We must emphasize that marriage is not a celebration of love. Marriage is an institution based on lineage and kinship, even if circumstances sometimes do not allow the arrival of children. The presumption of paternity is the fundamental crux. Today we think of ourselves as sons and daughters of those who bore us, just as the heroes of the Iliad (Achilles son of Peleus, Ulysses son of Laertes, etc.) did 3,000 years ago. It does not matter if there are good or bad relations between the generations. Rupture of descent is always a tragedy. For children born out of wedlock, paternity research is less related to potential inheritances than to an imperative need to know where we come from, whose children we are.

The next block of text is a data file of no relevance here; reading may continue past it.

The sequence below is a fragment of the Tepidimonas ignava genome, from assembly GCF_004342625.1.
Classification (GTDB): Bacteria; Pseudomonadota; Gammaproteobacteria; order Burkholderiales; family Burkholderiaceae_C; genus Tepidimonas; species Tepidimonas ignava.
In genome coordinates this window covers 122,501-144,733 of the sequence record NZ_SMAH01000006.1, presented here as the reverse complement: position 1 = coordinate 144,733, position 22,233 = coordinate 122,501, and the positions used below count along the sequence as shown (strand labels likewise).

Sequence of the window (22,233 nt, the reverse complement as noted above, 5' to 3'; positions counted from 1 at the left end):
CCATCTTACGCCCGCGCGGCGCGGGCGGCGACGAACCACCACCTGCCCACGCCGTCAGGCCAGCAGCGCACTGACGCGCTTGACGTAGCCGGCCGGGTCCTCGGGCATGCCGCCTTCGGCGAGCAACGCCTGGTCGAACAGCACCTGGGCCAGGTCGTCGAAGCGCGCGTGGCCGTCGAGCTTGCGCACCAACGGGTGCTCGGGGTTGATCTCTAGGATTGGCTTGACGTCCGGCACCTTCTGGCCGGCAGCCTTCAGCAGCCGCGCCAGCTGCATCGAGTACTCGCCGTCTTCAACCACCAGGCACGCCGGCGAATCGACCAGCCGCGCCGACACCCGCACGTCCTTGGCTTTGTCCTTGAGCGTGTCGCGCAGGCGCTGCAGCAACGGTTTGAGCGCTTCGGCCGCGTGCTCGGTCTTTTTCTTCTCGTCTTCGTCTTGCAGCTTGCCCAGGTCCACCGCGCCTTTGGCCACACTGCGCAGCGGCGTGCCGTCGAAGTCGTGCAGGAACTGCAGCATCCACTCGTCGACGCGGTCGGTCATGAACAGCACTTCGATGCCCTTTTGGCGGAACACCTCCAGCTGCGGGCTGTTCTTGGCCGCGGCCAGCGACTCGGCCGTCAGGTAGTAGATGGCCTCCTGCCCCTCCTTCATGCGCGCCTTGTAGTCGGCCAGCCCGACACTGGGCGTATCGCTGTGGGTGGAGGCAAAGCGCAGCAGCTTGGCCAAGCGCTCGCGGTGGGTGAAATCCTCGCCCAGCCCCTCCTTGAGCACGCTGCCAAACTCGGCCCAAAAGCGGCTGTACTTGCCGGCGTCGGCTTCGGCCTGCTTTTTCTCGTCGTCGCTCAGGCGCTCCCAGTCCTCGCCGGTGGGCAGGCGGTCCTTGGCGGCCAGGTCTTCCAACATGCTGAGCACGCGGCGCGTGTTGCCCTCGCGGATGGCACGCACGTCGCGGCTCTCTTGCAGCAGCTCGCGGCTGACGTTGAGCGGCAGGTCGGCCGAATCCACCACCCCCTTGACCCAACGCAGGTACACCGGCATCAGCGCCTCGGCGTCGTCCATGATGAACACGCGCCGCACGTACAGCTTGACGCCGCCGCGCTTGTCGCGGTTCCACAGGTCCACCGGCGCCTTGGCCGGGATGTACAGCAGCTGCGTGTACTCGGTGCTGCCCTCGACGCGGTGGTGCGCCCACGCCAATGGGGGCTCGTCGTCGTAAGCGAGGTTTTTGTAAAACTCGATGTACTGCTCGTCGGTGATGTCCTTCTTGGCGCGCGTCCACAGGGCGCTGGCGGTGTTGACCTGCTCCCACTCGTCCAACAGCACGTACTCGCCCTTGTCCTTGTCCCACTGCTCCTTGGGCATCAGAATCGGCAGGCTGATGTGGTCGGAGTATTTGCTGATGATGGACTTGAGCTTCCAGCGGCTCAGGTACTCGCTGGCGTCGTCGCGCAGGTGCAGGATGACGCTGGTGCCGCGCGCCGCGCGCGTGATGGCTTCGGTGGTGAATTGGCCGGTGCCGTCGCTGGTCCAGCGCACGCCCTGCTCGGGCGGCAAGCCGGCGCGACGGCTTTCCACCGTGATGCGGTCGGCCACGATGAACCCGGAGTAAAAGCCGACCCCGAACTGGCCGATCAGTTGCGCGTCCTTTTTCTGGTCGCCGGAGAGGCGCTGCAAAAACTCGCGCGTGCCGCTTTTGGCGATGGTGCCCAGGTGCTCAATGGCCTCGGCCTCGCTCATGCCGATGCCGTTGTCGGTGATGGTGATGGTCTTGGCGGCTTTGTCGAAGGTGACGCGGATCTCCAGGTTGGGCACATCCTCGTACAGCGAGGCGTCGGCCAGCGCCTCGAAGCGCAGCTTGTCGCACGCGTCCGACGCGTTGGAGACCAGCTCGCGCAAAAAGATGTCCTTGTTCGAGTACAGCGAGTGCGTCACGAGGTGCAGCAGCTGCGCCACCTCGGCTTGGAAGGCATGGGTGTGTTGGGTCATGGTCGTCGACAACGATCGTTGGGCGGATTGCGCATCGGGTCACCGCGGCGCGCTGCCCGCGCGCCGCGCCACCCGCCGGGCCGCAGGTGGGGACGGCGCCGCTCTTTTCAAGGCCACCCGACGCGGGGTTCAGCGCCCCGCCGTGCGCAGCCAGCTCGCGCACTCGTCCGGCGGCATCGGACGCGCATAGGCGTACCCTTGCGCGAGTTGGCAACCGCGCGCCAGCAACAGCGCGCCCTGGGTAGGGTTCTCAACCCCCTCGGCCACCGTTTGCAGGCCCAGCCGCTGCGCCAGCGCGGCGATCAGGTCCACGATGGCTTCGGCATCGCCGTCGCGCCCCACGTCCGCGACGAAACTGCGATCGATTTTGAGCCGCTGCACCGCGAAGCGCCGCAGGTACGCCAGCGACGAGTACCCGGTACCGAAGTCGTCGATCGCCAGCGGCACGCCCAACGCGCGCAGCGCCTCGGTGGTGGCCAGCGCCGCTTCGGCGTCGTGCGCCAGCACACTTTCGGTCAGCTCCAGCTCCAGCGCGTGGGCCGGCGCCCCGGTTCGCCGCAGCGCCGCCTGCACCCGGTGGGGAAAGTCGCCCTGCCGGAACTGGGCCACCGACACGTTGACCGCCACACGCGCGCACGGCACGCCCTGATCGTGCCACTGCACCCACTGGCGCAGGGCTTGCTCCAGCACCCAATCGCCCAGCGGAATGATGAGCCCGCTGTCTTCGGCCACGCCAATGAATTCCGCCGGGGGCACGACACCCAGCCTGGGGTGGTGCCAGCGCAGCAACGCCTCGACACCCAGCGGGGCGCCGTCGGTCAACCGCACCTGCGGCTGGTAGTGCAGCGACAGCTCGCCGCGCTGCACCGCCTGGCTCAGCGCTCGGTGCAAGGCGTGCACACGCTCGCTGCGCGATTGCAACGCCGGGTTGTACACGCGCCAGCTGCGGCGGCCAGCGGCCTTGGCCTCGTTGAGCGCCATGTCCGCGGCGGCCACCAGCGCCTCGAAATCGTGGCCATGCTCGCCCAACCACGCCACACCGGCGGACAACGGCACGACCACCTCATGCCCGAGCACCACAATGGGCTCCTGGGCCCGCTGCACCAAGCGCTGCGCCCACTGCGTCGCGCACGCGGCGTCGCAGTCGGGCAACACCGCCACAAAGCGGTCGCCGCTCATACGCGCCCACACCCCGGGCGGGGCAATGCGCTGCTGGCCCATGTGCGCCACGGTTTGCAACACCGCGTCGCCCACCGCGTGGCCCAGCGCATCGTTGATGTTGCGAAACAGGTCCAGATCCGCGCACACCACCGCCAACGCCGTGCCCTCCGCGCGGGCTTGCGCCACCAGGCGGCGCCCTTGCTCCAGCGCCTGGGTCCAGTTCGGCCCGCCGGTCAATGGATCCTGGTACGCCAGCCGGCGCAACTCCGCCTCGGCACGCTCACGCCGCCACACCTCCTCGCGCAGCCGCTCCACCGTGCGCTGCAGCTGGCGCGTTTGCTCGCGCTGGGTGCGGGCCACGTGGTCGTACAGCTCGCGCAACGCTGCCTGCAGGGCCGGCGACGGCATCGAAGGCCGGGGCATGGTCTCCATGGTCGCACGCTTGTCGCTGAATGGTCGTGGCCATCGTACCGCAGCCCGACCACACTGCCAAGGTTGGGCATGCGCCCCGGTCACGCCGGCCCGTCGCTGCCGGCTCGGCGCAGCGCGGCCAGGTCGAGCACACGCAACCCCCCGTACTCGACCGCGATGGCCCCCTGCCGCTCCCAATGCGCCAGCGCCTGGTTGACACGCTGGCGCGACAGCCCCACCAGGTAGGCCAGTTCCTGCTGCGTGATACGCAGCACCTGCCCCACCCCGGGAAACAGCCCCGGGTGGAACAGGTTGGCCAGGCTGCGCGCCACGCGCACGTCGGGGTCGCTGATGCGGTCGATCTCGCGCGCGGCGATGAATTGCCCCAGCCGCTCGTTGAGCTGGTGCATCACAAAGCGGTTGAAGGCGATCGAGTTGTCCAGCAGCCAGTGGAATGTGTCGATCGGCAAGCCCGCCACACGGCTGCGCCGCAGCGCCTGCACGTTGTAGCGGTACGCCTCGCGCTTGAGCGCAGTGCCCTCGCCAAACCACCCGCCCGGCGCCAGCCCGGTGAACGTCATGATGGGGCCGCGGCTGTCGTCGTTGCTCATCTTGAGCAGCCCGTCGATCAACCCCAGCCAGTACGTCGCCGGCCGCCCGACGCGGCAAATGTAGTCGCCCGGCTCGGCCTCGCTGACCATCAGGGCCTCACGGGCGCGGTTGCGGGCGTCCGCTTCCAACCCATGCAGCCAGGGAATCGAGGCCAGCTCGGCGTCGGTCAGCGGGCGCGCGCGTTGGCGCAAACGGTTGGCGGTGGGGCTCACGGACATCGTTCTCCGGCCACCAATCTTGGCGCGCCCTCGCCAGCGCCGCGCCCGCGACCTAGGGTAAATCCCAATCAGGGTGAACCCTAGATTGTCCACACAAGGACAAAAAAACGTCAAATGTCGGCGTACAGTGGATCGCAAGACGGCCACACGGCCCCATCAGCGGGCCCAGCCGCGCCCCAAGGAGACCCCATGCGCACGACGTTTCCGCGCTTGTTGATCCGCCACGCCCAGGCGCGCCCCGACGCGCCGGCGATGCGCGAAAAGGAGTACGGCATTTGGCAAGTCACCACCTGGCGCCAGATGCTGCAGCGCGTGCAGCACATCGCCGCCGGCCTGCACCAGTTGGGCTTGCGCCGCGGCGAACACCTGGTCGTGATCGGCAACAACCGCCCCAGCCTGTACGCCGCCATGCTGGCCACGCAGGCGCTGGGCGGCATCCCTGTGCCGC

We should also mention that adoption is always risky and painful. Some homosexual couples demand the power to adopt children, a bit like buying a dog, a cat, or a sex toy. For the moment, the law denies the analogy between adoption by a homosexual couple and by a couple consisting of a man and a woman united in marriage. It seems best for the child, for his ultimate balance requires a father and a mother. It is thus the interests of the child that should be taken into account and not certain adults’ whims or desires for fulfillment.

Clearly, it would be destructive to change the definition of parenthood and family to meet the needs of a very selfish minority of homosexual couples. They are entitled to respect for their differences, provided they do not destroy an institution that was designed to benefit children. If we accept “marriage for all,” why not extend it to one’s monkey or favorite dog, one’s brother or sister, one’s father or mother? Why not imagine the wedding of a woman to two or three men? All these extravagances might be pursued more or less discreetly out of wedlock. The only issue, ultimately, is to remember that marriage is not a consumer good open to all fantasies.